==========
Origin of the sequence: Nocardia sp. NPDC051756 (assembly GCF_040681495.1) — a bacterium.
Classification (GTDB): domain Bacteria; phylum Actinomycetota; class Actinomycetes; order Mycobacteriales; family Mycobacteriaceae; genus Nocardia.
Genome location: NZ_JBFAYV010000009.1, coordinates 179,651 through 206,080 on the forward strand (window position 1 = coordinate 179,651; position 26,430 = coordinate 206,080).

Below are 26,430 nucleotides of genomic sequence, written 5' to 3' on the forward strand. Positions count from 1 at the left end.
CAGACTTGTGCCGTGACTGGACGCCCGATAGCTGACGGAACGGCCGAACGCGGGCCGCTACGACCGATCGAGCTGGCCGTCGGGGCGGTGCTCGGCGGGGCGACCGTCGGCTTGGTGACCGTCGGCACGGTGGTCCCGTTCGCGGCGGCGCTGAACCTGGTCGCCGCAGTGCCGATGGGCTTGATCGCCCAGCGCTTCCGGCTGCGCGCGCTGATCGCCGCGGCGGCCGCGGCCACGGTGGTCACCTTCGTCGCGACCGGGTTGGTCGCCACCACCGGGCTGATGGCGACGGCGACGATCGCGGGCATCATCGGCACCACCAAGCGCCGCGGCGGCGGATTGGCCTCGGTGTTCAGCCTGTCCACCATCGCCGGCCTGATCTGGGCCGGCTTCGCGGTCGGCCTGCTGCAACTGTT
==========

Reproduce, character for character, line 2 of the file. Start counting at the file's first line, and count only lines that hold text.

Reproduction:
Classification (GTDB): domain Bacteria; phylum Actinomycetota; class Actinomycetes; order Mycobacteriales; family Mycobacteriaceae; genus Nocardia.